No bang. No whimper. More the sound of leaves in the trees, rustled by the wind.
Not the sound of an end. The sound of emptiness. Of having been set apart.
Of what, by what, for what purpose, he did not know.
He was apart from the world. Set apart. Removed. Or the world had been removed from him.
No. The world was there. He was there. But he was alone. The last man on Earth, and there was not a knock on the door.
But a lock? Yes, if he had to say so. Nothing came for him, and yet... There were still other things out there. Animals. And things. Others.
But he did not. Say, that is. He hadn't used his voice for weeks. Had he needed to, it surely would have torn his throat.
He breathed. He lived. He heard the sound of his breath and the beating of his heart, and these were his sole companions in the world. In the world and of the world. Were there some that were now in the world but not of the world?
Once there had been radio signals. Once there had been contact. Communication. And yet when he responded, and they coordinated, and when he arrived and where they were supposed to be he found nothing. And yet, and and yet... When he spoke to them again, one amateur radio tech to another, they were still there.
He upset a chair. They reported that nothing had changed. They tore the paper off one of the walls. He reported that it was still intact.
They were there, and they were not. And then they died. He could hear their screams over the radiowaves, listening to the breaking of bones and tearing of flesh, the screams and the fire and the shattering of glass. And then all was silence.
There are other voices on the air. They speak of myriad things. They speak to him. They speak to each other. Sometimes they beg. Sometimes they counsel. Or they encourage. Sometimes they taunt, and often these are not voices that he remembers. Often they do not carry call signs.
Sometimes, someone goes off the air and it is for good. They die, their last words carried to every working radio. They vanish without a trace, no explanation for why they have never returned. They say that the other voices are too much for them. Sometimes the other voices say this, and they crack and stammer and seem to lose something of themselves. And then they go, or they go and return crueler than before.
He left the radio on forever, once upon a time. There was always someone. They would run the air in shifts. Someone always speaking, so that everyone could rest but everyone could hear another person.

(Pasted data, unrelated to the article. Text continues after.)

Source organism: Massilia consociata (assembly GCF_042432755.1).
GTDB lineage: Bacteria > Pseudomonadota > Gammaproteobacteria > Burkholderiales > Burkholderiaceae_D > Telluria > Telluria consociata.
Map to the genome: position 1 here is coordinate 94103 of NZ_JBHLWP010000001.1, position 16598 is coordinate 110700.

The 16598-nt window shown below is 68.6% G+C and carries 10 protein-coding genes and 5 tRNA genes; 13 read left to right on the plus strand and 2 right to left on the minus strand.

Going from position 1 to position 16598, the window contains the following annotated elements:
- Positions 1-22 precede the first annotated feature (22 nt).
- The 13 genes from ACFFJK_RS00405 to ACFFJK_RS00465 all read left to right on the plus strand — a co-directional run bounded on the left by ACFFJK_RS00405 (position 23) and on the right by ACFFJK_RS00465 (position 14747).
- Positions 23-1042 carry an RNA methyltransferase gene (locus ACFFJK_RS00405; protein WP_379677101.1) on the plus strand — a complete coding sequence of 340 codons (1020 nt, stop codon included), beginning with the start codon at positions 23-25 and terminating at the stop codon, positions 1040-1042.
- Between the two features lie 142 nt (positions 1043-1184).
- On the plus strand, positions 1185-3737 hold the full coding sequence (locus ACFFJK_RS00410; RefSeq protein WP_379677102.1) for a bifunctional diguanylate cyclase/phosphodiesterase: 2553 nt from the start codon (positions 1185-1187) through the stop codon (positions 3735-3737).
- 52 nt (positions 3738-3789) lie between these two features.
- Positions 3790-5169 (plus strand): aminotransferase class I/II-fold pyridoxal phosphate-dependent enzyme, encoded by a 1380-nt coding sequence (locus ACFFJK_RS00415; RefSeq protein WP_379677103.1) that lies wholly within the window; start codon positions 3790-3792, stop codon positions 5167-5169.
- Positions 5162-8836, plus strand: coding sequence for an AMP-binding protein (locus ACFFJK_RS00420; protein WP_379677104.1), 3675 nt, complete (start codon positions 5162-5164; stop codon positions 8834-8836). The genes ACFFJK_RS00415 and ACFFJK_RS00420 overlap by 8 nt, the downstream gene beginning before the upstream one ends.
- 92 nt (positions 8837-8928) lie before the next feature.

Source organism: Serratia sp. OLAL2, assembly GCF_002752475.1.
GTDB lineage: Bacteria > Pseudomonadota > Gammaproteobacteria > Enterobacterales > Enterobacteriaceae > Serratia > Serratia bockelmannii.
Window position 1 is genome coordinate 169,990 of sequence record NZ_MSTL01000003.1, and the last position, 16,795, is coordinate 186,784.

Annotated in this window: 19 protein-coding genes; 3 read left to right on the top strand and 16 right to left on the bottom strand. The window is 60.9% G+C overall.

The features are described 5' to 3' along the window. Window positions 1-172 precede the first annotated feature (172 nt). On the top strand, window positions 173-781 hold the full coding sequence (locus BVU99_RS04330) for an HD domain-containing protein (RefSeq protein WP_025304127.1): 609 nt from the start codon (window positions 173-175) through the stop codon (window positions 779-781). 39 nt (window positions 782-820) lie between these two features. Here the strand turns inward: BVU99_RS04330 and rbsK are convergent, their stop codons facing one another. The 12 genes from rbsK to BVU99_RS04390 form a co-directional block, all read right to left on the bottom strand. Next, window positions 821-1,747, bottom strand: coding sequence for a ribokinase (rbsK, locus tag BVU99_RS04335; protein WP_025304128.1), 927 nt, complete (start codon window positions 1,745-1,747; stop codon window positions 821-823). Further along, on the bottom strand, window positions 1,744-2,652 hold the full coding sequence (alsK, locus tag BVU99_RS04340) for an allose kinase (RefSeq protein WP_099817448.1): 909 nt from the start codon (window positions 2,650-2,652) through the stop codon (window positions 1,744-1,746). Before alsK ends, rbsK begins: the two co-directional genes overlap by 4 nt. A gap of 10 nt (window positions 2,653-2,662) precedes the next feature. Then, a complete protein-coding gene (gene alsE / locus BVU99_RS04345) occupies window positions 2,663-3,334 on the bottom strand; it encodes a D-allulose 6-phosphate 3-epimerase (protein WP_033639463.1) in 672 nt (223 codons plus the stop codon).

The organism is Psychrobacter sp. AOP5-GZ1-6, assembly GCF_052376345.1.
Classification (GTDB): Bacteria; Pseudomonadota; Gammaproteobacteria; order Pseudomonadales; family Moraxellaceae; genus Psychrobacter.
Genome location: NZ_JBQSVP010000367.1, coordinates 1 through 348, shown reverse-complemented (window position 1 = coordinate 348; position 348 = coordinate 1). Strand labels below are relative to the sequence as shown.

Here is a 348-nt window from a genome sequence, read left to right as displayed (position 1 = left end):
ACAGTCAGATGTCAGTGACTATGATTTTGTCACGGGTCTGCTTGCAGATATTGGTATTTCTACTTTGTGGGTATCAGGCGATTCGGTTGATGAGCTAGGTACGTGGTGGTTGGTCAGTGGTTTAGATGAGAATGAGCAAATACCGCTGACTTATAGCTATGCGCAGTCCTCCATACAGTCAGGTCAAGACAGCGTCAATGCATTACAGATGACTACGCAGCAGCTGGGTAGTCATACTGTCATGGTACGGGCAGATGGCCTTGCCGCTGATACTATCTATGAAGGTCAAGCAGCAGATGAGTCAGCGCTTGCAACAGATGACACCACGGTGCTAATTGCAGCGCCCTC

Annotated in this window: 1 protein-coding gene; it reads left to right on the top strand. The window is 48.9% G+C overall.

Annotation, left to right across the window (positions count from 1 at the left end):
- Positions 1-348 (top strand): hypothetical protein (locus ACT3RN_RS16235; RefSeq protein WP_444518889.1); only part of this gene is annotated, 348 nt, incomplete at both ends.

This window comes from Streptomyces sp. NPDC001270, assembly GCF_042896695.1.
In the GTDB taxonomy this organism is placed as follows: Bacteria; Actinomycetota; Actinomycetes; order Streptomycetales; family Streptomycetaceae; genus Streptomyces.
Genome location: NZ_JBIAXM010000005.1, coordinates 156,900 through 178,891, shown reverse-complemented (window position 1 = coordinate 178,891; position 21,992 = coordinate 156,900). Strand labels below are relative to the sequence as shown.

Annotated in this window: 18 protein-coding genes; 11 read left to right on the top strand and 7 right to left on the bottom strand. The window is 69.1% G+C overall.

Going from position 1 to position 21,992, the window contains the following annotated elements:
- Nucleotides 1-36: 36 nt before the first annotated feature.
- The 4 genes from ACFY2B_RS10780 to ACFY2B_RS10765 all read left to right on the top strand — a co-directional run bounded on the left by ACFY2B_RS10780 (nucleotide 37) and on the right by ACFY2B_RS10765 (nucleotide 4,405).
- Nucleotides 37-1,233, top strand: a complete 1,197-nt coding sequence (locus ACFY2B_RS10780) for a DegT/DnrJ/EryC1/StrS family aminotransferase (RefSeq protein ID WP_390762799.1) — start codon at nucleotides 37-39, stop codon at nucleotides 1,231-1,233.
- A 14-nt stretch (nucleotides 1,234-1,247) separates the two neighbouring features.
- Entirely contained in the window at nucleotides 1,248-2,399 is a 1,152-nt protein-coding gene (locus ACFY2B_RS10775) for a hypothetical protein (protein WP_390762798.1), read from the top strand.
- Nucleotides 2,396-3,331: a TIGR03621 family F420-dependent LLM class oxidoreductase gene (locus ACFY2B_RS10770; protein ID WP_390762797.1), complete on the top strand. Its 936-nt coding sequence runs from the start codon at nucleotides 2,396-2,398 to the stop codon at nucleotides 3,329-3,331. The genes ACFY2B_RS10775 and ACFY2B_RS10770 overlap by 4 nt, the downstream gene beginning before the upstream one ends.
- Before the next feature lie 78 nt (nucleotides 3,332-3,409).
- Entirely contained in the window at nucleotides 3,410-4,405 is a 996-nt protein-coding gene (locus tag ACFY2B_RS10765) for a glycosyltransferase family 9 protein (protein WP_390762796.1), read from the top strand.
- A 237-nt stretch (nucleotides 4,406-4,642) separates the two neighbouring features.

There were searchers, too. People who would look for batteries and replacement equipment. Things were almost always in the same place. Everyone could use the same batteries, separated as they were. It made the system more sustainable.
He does not leave the radio on for long anymore. It is too hard to predict when the wrong voices will be on, or when the radio will turn to dead air. He carefully tracks the time, and then he turns it on when the time is right for a particular operator. Sometimes the world is merciful. But sometimes it is not. Sometimes no one comes onto the air. Sometimes the wrong voice does.
He is turning on the radio less and less. But all the same he is still filling his hours. Talking, once. There was a time when he took more shifts even as he spent less time listening to them. Once upon a time, he spoke all Sunday and Monday and Tuesday too, from dawn to dusk and a little more than that.
They tell stories. They trade information. They debate the politics of world events that are forever gone to the dust. Sometimes they go away for awhile, and sometimes they come back, and then they tell of places that they've gone.
Chelsea Barlow will be coming back from France one day. Perhaps. But he doesn't listen for Chelsea anymore.
If she returns, one of the other operators will mention it. Perhaps.
But he is talking less often now, as the other voices become louder and more plentiful on the radio. He has taken to long walks in the middle of the day, when the sun is shining brightest. He asked once, if anyone thought it was a little dimmer, a little redder.
He asked if anyone thought the stars were not in their proper constellations.
No one answered him.
Word count: 779 words
Time: 2 minutes (research), 25 minutes (writing)
Have you ever walked into a room that should have been brimming with people and activity and found it empty? It's a disquieting feeling. Now, imagine finding _every_ room you step inside empty, every city abandoned, every village silent.
Today, this is exactly what your character finds.